The housing secretary Robert Jenrick has defended the government’s proposed changes to the planning system in a wide-ranging speech centred around boosting home ownership and the role housing can play in the country’s COVID-19 recovery.
In a pre-recorded speech shown at the Chartered Institute of Housing (CIH)’s virtual Housing Festival, Jenrick criticised the ‘kneejerk reaction of some’ that the government’s sweeping planning reforms risk ‘choking off’ the supply of new affordable homes.
Jenrick poured cold water on gears that proposals to replace section 106 agreements with a new flat ‘infrastructure levy’ will cut the amount of funding available to councils to boost affordable housing stock, saying the new levy will in fact raise revenue.
Stressing that the reforms will give local authorities greater planning powers, Jenrick said the government will ensure that developers continue to contribute to the supply of affordable homes.
“Through the new infrastructure levy we’ll raise more revenue [for affordable housing] than we do now – [that’s] an explicit commitment the government has made,” Jenrick said.
“We want [mixed-tenure] communities… That, in the end, is the definition of a community. In all, issues around affordability are higher than ever on our agenda.”
Jenrick recognised the spotlight COVID-19 has placed on housing’s role in health and wellbeing, acknowledging the plight of ‘those less fortunate, stuck in poor, cramped accommodation… struggling to pay the rent or who, worst of all, have no home of their own at all’.
While admitting that the lockdown has ‘significantly’ set back housebuilding, Britain can emerge stronger from the COVID-19 pandemic by building more homes ‘at scale and at pace’ and helping more families and first-time buyers to get onto the housing ladder, he said.
Here, Jenrick drew attention to recent announcements such as the new £12 billion Affordable Homes Programme (AHP), the prospectus for which has been published by Homes England today, and the associated 1,500 home First Homes pilot.
Jenrick also confirmed a minimum target for the use of MMC in the new AHP, which will be reviewed annually and increased ‘if market conditions allow’; the new £1 billion Building Safety Fund; and the £30 million announced earlier this week to help local councils unlock surplus land for development.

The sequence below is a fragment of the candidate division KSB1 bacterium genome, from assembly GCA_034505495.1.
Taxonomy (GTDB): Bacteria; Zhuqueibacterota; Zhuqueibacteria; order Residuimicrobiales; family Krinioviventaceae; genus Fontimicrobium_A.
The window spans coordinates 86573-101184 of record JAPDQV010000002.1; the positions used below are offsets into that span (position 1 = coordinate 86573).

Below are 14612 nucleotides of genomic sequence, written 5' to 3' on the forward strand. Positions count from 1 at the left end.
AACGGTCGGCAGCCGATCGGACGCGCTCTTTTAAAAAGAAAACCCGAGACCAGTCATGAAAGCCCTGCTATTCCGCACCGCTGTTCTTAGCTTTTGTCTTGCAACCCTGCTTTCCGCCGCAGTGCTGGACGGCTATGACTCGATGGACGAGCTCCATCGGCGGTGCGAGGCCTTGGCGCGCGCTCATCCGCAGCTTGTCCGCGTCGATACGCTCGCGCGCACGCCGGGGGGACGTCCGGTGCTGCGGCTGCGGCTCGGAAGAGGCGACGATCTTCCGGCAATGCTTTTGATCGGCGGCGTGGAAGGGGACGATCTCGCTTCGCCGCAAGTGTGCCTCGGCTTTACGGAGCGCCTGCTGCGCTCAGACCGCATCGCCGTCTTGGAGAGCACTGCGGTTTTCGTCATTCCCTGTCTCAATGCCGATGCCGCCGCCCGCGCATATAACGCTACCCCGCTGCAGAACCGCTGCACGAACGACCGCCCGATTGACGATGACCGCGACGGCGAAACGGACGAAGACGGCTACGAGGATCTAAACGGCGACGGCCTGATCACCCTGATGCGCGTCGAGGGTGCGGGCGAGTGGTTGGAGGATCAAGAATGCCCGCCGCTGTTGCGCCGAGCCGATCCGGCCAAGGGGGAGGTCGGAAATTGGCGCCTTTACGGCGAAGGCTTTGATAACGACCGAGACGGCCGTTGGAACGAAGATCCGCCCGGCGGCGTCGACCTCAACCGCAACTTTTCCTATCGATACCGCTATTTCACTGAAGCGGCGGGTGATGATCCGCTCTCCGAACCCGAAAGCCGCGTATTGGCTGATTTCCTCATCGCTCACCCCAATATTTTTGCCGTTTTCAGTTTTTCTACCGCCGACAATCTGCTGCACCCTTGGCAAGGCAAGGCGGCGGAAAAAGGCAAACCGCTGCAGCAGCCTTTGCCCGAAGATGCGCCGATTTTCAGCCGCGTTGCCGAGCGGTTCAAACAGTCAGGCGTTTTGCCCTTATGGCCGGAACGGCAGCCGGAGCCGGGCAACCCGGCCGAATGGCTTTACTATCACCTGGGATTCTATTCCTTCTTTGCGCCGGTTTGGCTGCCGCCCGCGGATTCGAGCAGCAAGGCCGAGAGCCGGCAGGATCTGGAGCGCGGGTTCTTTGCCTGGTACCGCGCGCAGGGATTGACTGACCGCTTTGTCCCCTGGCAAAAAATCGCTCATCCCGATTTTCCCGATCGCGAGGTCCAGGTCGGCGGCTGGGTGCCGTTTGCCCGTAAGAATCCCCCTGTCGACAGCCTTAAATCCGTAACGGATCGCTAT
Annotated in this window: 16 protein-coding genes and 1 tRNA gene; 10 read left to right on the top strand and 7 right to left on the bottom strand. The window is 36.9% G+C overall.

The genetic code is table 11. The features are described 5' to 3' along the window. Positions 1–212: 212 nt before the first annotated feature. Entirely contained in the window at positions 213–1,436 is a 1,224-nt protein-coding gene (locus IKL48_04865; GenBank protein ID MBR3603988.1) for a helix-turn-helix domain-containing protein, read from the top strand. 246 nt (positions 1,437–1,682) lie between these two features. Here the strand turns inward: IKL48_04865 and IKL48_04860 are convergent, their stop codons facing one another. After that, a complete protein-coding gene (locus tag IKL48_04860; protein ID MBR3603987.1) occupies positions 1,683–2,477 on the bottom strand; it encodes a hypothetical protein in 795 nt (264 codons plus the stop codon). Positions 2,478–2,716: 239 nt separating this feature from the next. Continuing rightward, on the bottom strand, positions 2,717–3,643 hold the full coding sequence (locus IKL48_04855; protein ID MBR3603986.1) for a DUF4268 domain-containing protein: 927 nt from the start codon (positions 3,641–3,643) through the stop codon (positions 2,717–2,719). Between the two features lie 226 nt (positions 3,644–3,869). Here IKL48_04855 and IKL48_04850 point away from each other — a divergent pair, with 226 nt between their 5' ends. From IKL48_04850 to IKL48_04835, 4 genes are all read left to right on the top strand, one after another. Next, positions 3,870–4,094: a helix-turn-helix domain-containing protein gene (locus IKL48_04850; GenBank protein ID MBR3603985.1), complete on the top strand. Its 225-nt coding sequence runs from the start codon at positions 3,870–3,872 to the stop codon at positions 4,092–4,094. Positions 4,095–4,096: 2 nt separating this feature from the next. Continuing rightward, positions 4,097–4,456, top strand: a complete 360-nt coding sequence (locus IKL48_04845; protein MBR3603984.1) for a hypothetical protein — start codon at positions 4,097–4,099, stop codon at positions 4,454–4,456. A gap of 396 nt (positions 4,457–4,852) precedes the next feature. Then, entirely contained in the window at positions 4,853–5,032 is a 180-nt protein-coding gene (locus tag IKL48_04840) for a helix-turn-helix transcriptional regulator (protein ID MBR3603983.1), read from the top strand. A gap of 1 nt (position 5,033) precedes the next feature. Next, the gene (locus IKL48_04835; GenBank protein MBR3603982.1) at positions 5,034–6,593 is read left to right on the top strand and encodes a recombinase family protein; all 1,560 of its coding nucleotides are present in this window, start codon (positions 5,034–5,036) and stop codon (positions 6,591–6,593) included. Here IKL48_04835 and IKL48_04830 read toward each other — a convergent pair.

Also mentioned was the long-awaited Social Housing White Paper, which Jenrick confirmed he is committed to bringing forward this year.
While revealing few concrete details about the White Paper, Jenrick said that residents and their voices will be ‘at the heart’ of the reforms.
“We made the decision to pause it during the pandemic because we wanted it to achieve the prominence that it truly deserves and that tenants in social housing have the opportunity to hear and understand quite how significant this paper and the new changes that it will bring forward could be for them,” Jenrick said.
“The paper will set out measures to further empower tenants and boost the supply and quality of social housing with greater redress and better, more meaningful regulation of the sector.”
Closing his speech by confirming previous announcements about funding for rough sleepers and the Future Homes Standard, Jenrick said he will continue to support councils and housing associations to ‘get Britain building’ and deliver the government’s ‘levelling up’ agenda.
In response to the speech, Tracy Harrison, chief executive of the Northern Housing Consortium (NHC) was encouraged to hear about the ‘truly national’ nature of the AHP, £7.5 billion of which will be delivered outside London.
However, Harrison wanted more to be made of housing’s role in the net zero agenda as she called for the government to confirm more details about the £3.8 billion Social Housing Decarbonisation Fund, saying that the £50 million allocated for the pilot of the fund falls ‘far short’ of what’s needed.
Olu Olanrewaju, chair of Leadership 2025 and associate director at Altair International, acknowledged it would be ‘churlish’ not to welcome the increase in AHP funding but said the lack of emphasis placed on increasing the number of social homes was of ‘great concern’.
He also expressed disappointment that Jenrick’s speech failed to clearly acknowledge the issue of inequalities relating to COVID-19.
Fiona Howie, chief executive of the Town and Country Planning Association (TCPA), focused on the government’s planned extension of permitted development rights, pointing to a disconnect between Jenrick’s ‘warm’ language on unsuitable accommodation and the specific proposals outlined in the government’s planning white paper.
She agreed that greater emphasis on social housing is needed but warned that council housing stock will continue to fall unless Right to Buy is also addressed.
Image: The housing secretary Robert Jenrick speaking at the Chartered Institute for Housing (CIH)’s virtual Housing festival. Credit: CIH